Orange County water polo coach takes stand, denies sex abuse allegations – Orange County Register

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A prominent local water polo coach described allegations that he sexually abused a dozen of his former players as being part of a “conspiracy,” denying during testimony this week that he ever inappropriately touched the then-teenage girls.

Bahram Hojreh — a 46-year-old former club and high school water polo coach and Irvine resident — flatly denied during testimony in Orange County Superior Court on Tuesday and Wednesday that he is guilty of the two-dozen felony charges he is facing, which include sexual battery, sexual penetration and lewd acts on a minor.

Over the course of the past month, a dozen young women have taken the stand in a Santa Ana courtroom to accuse Hojreh of underwater touching of their breasts and twisting of their nipples, the touching of their genitals above and then below their swimsuits and digital penetration, which they allege occurred during one-on-one training sessions during practices primarily held at the Olympic-size pool at the Joint Forces Training Base in Los Alamitos.

Hojreh’s attorney, John Barnett, has accused the young women of fabricating the allegations, asking them during their testimony if the potential for a civil lawsuit and large monetary payout motivated them to point the finger at Hojreh. The defense attorney also has repeatedly questioned how such alleged abuse could have occurred in public practices attended by other players, coaches, lifeguards and parents.

“I was shocked, I was confused, (I thought) ‘What is going on here,’” Hojreh said of his reaction to the allegations.

During his testimony, Hojreh told jurors that due to the leg motions required for players and coaches to tread water and remain above water, he could not have touched his female players as they described or reached under their swimsuits.

The young women previously testified that they trusted Hojreh and believed him to be key to their college ambitions. Most said they were uncomfortable with the alleged contact by the former coach, but explained that he made them believe he was “toughening them up” for the type of contact he allegedly claimed they could expect from opposing players at the college level.

In late 2017, the girls — who ranged in age from 14 to 17 years old at the time — began to confide in one another, they testified. Some spoke to their parents about the allegations in early 2018, and police were quickly notified.

Deputy District Attorney Raquel Cooper during often-pointed questioning pressed Hojreh about why he believed so many players who considered him a respected mentor would suddenly make up stories of abuse.

“You believe there is some big conspiracy against you and that is why you are here today?” Cooper asked.

“Conspiracy? Yes. Against me? I’m not sure,” Hojreh responded. “I don’t believe the conspiracy is necessarily against me with these girls. But I believe there is a conspiracy.”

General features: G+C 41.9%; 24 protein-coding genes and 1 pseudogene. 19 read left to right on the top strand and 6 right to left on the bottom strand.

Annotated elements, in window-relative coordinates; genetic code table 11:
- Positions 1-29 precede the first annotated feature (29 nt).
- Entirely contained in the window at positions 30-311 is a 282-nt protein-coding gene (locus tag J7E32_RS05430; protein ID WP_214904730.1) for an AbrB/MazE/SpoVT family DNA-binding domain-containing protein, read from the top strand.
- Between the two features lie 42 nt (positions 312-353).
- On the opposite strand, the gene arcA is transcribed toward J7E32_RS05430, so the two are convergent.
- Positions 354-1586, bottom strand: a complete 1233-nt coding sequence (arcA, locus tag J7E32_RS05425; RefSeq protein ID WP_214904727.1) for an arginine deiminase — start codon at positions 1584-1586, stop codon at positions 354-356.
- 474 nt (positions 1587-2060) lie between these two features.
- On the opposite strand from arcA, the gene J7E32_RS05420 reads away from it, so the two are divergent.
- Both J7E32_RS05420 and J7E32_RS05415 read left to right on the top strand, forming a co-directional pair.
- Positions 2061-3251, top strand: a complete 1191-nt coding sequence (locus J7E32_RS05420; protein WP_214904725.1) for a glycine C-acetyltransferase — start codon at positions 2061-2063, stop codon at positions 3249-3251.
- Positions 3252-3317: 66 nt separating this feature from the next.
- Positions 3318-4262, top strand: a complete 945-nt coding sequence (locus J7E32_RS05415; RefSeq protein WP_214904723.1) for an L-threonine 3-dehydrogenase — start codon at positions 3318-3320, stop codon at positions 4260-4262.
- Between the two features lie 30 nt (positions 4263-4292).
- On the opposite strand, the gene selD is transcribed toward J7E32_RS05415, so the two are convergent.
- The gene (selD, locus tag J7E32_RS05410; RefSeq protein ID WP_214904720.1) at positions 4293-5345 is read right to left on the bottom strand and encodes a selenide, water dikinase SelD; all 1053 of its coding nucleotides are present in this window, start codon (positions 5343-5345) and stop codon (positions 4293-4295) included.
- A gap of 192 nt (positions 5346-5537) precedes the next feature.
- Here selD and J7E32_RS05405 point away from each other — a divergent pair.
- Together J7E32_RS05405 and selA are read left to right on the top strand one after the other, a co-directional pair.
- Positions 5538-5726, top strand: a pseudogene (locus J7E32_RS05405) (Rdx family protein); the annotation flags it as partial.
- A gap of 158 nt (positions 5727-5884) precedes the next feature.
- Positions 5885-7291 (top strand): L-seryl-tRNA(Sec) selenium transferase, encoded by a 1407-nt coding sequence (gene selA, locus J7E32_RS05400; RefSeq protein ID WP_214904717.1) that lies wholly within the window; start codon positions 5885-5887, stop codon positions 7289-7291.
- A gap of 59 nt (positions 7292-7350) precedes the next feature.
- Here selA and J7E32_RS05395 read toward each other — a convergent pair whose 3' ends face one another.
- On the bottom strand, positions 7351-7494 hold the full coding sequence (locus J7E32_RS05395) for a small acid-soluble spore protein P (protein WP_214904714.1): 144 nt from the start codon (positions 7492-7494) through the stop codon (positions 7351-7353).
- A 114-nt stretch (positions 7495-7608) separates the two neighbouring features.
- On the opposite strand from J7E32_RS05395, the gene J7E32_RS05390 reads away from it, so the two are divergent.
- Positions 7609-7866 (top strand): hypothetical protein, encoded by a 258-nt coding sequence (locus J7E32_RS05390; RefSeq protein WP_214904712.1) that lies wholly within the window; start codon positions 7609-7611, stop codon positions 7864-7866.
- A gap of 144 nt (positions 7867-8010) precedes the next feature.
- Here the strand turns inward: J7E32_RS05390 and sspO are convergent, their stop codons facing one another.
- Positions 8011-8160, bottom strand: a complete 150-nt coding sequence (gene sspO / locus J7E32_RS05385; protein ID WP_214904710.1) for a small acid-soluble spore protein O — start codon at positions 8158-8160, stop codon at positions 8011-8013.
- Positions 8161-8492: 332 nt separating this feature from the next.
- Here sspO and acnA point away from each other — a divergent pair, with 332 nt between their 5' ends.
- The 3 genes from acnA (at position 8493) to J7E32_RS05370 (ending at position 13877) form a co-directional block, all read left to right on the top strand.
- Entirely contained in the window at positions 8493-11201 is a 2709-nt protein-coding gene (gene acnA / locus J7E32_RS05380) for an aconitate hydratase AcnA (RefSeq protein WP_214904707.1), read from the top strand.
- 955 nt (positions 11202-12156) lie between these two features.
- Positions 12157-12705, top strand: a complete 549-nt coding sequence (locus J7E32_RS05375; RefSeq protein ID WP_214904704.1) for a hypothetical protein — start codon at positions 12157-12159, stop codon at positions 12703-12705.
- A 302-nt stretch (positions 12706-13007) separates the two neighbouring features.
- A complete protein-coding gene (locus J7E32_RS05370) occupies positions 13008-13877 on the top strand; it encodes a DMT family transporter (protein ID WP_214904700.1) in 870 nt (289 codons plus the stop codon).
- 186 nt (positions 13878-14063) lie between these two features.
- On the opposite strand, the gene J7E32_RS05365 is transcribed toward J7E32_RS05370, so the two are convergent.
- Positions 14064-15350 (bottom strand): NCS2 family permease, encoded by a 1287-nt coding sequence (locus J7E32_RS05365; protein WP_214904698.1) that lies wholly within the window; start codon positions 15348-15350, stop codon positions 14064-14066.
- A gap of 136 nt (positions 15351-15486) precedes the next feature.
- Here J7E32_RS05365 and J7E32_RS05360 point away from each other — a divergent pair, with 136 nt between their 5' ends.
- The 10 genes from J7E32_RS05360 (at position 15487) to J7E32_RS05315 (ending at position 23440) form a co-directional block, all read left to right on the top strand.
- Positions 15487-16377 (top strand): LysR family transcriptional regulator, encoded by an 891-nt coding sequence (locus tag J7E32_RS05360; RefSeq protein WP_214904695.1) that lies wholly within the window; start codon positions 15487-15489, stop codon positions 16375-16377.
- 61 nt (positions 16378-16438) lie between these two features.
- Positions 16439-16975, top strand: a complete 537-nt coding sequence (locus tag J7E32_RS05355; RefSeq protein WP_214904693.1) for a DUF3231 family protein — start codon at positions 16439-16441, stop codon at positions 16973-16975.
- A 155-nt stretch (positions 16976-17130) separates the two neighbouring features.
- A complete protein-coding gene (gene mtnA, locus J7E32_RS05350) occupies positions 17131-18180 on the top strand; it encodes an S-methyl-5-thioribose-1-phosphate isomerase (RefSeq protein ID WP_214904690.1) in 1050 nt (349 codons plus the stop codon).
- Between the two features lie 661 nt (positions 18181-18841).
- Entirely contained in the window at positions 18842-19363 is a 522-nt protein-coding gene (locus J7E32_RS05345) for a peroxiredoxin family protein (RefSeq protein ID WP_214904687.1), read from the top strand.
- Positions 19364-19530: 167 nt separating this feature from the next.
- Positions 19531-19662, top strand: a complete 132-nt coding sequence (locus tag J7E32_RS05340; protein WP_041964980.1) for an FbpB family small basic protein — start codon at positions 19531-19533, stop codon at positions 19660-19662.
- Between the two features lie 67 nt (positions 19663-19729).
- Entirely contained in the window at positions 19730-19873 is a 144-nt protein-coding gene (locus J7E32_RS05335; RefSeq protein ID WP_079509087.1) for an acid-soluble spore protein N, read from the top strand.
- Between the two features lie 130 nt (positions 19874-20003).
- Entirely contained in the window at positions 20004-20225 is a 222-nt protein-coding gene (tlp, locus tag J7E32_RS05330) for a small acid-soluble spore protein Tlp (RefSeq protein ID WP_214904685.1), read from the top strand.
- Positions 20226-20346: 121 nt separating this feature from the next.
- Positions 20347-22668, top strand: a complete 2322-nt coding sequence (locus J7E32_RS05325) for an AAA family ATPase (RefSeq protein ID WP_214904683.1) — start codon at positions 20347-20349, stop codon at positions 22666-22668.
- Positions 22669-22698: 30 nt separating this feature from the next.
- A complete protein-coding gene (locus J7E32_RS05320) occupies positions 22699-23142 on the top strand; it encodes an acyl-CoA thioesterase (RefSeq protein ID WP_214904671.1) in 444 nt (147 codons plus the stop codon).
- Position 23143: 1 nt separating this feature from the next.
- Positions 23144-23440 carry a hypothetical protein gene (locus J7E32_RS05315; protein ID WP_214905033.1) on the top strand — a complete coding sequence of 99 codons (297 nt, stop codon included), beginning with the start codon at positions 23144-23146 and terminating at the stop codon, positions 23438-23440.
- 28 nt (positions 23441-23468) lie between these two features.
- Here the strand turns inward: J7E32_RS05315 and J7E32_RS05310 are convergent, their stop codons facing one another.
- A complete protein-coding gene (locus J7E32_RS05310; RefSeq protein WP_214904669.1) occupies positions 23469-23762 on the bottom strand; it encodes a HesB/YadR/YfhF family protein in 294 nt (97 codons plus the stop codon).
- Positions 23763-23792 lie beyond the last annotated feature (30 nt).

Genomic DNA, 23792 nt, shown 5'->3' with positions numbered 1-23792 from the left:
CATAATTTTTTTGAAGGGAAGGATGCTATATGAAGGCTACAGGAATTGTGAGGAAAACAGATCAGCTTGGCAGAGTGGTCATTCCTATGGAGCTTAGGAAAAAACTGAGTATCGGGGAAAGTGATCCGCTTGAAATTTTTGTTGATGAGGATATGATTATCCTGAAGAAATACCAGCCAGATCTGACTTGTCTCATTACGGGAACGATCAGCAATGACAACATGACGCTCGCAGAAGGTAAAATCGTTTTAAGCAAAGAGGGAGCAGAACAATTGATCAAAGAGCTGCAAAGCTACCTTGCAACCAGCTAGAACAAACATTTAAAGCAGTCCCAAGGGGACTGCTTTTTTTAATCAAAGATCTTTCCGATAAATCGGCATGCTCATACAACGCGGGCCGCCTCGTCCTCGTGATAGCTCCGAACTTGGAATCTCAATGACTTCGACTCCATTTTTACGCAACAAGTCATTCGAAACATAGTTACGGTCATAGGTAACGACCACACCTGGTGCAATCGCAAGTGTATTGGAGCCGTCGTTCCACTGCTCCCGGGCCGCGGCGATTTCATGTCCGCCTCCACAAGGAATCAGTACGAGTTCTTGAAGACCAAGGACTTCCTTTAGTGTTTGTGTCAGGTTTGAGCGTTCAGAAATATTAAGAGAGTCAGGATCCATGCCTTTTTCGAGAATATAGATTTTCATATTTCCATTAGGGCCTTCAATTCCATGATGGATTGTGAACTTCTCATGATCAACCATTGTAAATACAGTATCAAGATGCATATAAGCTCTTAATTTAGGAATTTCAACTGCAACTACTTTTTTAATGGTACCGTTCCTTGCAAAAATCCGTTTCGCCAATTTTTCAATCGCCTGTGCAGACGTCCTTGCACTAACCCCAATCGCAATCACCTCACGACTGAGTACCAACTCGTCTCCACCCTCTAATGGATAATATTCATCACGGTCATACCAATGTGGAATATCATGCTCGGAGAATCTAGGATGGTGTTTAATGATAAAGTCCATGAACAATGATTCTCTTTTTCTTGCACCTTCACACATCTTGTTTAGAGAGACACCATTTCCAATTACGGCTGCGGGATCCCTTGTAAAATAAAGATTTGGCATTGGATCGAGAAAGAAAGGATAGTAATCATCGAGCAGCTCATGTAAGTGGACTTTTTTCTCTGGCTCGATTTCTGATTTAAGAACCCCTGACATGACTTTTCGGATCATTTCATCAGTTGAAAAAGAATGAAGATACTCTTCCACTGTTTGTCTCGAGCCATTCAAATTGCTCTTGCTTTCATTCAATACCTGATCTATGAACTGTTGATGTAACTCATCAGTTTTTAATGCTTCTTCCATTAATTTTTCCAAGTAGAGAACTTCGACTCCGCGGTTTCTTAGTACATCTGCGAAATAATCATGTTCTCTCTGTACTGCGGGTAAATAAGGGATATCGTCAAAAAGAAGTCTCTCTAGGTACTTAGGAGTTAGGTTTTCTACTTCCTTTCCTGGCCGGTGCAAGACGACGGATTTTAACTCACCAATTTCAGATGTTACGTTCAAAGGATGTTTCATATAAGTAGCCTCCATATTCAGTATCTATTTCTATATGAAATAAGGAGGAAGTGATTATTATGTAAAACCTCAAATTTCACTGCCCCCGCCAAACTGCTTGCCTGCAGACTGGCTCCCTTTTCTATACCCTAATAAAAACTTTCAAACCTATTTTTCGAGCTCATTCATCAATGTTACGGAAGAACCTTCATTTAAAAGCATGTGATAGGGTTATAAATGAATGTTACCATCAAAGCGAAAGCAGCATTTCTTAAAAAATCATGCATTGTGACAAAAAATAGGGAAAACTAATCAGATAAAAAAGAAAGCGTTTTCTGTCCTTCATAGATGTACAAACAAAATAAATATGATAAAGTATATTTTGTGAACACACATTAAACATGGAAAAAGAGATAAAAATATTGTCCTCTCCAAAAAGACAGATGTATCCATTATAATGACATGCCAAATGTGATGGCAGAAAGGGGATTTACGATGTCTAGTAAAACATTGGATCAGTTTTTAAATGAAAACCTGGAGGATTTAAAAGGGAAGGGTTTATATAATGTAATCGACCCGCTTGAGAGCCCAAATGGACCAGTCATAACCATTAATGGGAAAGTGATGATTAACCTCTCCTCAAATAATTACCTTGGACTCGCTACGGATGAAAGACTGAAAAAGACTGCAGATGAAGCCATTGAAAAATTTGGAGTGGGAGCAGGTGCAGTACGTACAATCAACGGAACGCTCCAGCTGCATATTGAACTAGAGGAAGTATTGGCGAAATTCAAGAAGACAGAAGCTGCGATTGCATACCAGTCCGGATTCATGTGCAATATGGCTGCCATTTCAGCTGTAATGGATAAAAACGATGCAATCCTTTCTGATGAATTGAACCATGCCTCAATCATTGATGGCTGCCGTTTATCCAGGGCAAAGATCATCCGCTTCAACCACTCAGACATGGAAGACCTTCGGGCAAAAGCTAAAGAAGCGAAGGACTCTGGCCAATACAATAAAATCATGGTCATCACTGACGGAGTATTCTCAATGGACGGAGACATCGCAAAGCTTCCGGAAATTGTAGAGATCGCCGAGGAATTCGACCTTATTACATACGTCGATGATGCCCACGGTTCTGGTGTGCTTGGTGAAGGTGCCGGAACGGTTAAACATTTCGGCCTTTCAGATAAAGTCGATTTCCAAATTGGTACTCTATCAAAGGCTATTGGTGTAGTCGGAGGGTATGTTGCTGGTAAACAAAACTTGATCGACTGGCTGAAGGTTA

“They like you, they respect you and look up to you, their parents respect you and out of nowhere they conspire against you?” the prosecutor said.

“I don’t think all of them liked me,” the coach said.

“What did you do to get all of them to hate you so much that five years later they come into court and have to testify against you,” the prosecutor responded, drawing a quick objection from the defense.

Much of the back and forth between the prosecutor and the former coach centered on a phone call detectives recorded between Hojreh and one of his accusers.

Cooper noted that nearly a dozen times during the recorded call the girl accused Hojreh of inserting his fingers into her vagina, and at no point during the conversation did he deny the allegation.

“I never did that,” Hojreh said from the stand, denying the sexual abuse.

“You’ve had five years time to think about it and remember,” Cooper said.

“I did not do it,” Hojreh said.

Hojreh said he was worried about directly confronting the girl during the call, saying he believed she was in a fragile mental state.

“I was afraid something tragic would happen to her,” Hojreh testified in response to a question about the call from his own attorney.

“Did you feel you could confront her and tell her how you really felt?” Barnett asked.

“No,” the coach responded.

Hojreh testified that he previously told his players to come forward and report to authorities if they were a victim of sexual abuse, following the earlier arrests of Coleman Pickell — an University High School water polo coach who was convicted of having  sex with a student — and of Josh Owens — a Kennedy High School water polo coach who admitted to sexually assaulting three students.

Some of Hojreh’s accusers knew players who had been sexually abused by Owens, and were aware that victims in that case had received a nearly $8 million settlement from the Anaheim Union High School District, Hojreh’s attorney has noted during his trial.

Some of Hojreh’s players were themselves accused of inappropriately touching opposing players during matches in July 2017, allegations that led to two girls being suspended, according to testimony during the trial. Hojreh’s attorney has referenced that incident to argue the players would have known that such conduct was not acceptable in water polo.

Along with running and coaching his own club team — the International Water Polo Club in Los Alamitos — Hojreh was also coaching at Kennedy High School shortly before his arrest. He has since been banned for life from participating in events affiliated with USA Water Polo, the sport’s national governing body.

USA Water Polo already has agreed to a $13.85 million settlement with Hojreh’s accusers. Other civil lawsuits allege he sexually abused players while coaching at Kennedy High School and University High School.

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